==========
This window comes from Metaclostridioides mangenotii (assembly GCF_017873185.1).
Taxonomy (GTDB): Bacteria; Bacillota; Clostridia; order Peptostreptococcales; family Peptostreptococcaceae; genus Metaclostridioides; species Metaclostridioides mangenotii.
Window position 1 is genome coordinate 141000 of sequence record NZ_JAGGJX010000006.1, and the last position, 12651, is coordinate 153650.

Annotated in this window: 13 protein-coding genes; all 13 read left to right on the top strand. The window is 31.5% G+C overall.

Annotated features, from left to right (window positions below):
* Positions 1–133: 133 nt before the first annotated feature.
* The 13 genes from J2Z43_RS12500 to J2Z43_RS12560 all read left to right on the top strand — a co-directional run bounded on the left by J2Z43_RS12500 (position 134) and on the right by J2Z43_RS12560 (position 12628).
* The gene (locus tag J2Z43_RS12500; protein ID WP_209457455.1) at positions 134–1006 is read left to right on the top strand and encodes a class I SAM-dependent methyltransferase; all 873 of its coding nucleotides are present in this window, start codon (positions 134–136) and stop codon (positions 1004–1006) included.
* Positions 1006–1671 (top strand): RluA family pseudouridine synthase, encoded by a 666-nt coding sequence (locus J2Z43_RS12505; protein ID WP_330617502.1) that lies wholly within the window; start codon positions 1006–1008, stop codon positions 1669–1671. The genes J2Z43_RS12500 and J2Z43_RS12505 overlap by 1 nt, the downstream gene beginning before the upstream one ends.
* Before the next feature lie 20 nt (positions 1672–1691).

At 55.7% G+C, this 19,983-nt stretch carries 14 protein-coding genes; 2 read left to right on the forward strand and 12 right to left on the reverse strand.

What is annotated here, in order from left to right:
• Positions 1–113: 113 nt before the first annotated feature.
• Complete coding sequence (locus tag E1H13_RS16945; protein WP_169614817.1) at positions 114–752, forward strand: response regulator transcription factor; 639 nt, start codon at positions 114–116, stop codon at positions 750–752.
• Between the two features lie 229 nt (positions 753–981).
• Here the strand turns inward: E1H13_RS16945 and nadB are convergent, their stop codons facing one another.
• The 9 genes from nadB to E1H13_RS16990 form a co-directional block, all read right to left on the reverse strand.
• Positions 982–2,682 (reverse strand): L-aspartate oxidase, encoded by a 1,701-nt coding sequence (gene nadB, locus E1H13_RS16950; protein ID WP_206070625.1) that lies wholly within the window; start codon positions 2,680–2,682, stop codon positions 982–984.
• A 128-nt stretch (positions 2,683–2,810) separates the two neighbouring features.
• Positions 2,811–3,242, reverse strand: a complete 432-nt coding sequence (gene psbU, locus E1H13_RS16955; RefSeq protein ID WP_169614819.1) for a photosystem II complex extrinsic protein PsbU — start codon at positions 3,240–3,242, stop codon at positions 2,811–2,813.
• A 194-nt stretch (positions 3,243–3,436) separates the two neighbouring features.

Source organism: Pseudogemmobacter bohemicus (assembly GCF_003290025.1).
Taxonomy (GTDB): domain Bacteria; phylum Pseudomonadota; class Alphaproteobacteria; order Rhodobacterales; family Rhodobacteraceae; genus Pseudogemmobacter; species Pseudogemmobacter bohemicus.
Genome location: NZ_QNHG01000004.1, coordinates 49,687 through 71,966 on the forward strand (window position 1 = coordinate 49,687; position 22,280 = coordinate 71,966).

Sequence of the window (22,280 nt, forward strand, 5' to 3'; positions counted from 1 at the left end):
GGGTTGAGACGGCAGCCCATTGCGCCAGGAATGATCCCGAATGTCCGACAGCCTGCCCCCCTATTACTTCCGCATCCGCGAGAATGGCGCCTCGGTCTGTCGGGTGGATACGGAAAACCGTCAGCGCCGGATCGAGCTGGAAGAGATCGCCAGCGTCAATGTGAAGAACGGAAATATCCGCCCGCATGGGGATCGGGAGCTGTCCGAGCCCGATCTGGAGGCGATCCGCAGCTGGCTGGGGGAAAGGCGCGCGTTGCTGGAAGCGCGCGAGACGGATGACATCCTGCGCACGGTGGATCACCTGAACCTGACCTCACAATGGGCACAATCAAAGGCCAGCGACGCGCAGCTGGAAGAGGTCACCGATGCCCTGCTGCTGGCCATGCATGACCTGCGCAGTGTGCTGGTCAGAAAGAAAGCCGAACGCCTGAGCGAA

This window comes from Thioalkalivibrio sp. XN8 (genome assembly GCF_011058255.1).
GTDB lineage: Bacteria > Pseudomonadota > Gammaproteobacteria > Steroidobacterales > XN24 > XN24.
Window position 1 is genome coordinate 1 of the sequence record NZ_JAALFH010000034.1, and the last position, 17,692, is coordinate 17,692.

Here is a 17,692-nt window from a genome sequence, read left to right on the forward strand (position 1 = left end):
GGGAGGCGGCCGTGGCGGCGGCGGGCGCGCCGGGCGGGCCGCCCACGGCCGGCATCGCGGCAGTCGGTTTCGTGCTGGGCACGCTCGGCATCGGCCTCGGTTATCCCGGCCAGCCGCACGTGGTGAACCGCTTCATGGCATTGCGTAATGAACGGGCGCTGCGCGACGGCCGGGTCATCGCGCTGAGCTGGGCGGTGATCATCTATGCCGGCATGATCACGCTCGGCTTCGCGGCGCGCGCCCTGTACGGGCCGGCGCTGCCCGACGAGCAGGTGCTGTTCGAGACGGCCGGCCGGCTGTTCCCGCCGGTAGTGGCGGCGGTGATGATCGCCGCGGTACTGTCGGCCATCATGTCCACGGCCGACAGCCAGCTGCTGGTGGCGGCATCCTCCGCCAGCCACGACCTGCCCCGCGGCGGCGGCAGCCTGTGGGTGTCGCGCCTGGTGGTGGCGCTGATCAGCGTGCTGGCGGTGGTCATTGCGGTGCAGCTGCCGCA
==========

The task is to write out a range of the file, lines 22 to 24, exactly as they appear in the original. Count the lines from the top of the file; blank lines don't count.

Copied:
Source organism: Pseudogemmobacter bohemicus (assembly GCF_003290025.1).
Taxonomy (GTDB): domain Bacteria; phylum Pseudomonadota; class Alphaproteobacteria; order Rhodobacterales; family Rhodobacteraceae; genus Pseudogemmobacter; species Pseudogemmobacter bohemicus.
Genome location: NZ_QNHG01000004.1, coordinates 49,687 through 71,966 on the forward strand (window position 1 = coordinate 49,687; position 22,280 = coordinate 71,966).